ELK GROVE VILLAGE - A suburban Chicago man who was convicted of a hate crime two decades ago is running to unseat Cook County’s first openly gay board member, Democratic Commissioner Kevin Morrison.
Kevin Ake, 60, of Elk Grove Village, turned in his signatures Monday to run as a Republican for the County Board’s 15th District in the June 28 primary.
In 2002, Ake was found guilty of a felony hate crime, court records show. Ake is also treasurer of the Elk Grove Township Republicans, its chairman confirmed Wednesday.
The Tribune reported at the time that Ake, identified then as a tax accountant with the Moody Bible Institute, left more than 100 phone calls harassing a lesbian Lakeview YMCA director about her sexual orientation after he was denied permission to host a Bible study there. Ake was sentenced to 14 days in jail and 2½ years of probation, which he was allowed to complete early, according to records.
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“I strongly condemn harassment of any kind,” Morrison said in a statement. “As Commissioner, my focus has always been directed at representing the diverse communities of the 15th District, and I am proud of what we have accomplished these past three years. Voters in our District have made it clear that they support leaders who will fight for an inclusive and welcoming Cook County, and I look forward to earning their vote once again.”
Transcripts of Ake’s voicemails to the director in March 2001, included in the court records, show him repeatedly berating her for holding a leadership position at a YMCA as a woman, a lesbian and, according to him, a non-Christian. He calls homosexuality an “abomination.”
“I’m gunna (sic) come after you with all that I have through my heavenly Father,” Ake said, according to court records. “… You better watch out … I’m coming. The holy spirit is coming after you.”
In a phone interview Tuesday, Ake downplayed his hate crime conviction, though he did not deny mentioning the YMCA leader’s sexual orientation in his many calls to her.
“I left a bunch of messages on the executive director’s answering machine,” Ake said. “They blew it out of proportion and charged me with the felony hate crime.”
Ake, who state records show has an active accounting license, told the Tribune this week that he was “persecuted” for attempting to bring Christianity to the YMCA and disparaged the Cook County prosecutor on his case as a “hall of fame homosexual.”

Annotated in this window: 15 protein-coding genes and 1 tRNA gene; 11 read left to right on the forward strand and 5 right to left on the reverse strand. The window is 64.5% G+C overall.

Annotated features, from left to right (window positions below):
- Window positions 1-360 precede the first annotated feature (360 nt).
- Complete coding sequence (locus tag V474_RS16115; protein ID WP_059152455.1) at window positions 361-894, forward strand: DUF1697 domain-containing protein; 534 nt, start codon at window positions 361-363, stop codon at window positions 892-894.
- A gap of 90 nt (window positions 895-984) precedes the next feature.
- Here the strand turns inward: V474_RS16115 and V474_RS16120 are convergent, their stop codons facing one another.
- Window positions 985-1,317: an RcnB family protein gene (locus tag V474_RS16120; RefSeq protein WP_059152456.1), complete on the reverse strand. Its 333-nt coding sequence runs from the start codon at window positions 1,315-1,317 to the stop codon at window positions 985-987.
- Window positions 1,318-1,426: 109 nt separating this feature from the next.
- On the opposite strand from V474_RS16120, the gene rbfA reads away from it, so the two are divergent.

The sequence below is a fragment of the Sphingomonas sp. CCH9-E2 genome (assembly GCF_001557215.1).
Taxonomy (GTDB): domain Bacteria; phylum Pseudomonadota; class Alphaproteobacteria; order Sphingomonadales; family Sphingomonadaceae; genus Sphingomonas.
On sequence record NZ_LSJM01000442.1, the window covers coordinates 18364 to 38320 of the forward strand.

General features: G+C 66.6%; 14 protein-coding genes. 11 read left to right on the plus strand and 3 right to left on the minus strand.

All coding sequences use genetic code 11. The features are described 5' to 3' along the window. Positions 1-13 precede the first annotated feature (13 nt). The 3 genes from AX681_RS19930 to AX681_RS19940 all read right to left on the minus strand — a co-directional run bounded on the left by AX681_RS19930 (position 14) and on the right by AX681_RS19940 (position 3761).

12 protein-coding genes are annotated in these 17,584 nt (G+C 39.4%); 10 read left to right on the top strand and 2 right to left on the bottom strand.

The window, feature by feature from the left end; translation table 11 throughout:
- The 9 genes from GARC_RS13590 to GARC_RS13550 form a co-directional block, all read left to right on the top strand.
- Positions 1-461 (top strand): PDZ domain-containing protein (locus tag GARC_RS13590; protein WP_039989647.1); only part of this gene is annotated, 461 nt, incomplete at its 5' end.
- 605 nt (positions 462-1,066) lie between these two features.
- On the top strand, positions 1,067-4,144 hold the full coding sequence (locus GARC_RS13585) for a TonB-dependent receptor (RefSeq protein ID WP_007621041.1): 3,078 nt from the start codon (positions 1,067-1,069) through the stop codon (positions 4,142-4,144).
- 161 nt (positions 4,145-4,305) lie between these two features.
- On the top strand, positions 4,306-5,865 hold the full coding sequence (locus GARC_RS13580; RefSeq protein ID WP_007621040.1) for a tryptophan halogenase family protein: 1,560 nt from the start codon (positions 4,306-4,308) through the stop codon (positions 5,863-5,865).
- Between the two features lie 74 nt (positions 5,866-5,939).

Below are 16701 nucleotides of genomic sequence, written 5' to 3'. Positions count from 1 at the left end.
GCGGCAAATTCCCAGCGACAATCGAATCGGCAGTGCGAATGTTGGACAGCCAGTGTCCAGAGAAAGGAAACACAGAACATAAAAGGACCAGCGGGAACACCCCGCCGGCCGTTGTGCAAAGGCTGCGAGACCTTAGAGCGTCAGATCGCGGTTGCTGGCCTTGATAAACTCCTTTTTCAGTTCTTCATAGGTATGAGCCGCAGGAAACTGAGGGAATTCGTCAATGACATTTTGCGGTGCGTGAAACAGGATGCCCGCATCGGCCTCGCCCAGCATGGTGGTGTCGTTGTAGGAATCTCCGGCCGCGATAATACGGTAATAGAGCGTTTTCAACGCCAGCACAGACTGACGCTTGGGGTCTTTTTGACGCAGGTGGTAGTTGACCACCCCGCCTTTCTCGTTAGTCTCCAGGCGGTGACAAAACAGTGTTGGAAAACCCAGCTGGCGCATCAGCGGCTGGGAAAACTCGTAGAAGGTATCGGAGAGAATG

When asked whether he was sorry for his actions back then, he said, “No, I’m not.”
He later added that he was “persecuted by a homosexual, and then I served my 14 days. And that was 20 years ago.”
Russell Nowak, the Elk Grove Township GOP committeeman, said he did not know about Ake’s criminal history when Ake joined as treasurer of the township’s party a month ago. But Nowak also said he does not “dig into anybody’s past.”
“What they did years ago shouldn’t matter,” Nowak said. “That’s all I’m trying to say. You know what I mean? People have done stupid stuff when you were younger, you know?”
Morrison, a Democrat from Mount Prospect, made history as the first openly gay member of the Cook County Board when he defeated incumbent and former state GOP Chairman Timothy Schneider in 2018. Morrison filed nominating petitions Monday for another term.
Besides Ake, Republican Chuck Cerniglia of Hoffman Estates has also submitted petitions to run in the 15th District. Cerniglia could not be reached for comment.
As of Thursday afternoon, no one else had filed paperwork to challenge Morrison in the Democratic primary in the 15th District, which covers all or parts of Elgin, Barrington, Arlington Heights, Schaumburg and surrounding areas.
An Illinois law generally prohibits convicted felons from holding municipal elected offices; that’s the reason former 11th Ward Ald. Patrick Daley Thompson was ousted from the Chicago City Council last month after being found guilty of tax fraud. But Ake’s record won’t likely impede him from running for the seat or assuming office if he wins, a spokesperson for the Illinois State Board of Elections said.
Ake said his views on homosexuality are based on his religious beliefs and that he is a “100% born-again Christian.”
“I got nothing to hide, and I still feel like I’m a viable candidate,” Ake said.